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Astor Playa 2007: TOPP at Burning Man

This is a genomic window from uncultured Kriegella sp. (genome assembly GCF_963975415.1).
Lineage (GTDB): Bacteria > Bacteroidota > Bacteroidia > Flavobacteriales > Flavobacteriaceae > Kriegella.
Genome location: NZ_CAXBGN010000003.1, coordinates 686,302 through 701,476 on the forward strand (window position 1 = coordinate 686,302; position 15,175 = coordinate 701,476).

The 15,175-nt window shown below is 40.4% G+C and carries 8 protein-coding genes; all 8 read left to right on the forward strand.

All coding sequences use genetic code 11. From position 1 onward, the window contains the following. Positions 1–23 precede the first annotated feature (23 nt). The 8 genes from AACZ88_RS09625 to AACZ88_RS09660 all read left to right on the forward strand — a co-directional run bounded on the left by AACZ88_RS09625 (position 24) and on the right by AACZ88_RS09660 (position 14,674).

In the summer of 2007, friends, colleagues and employees of The Open Planning Project traveled to Black Rock City Nevada for the annual Burning Man Festival, bringing with them a piece of New York City re-imagined. Astor Playa, was a radical re-imagination of the historical Astor Place freed from the constraints of traffic, commercialism and city planning that favors cars over people.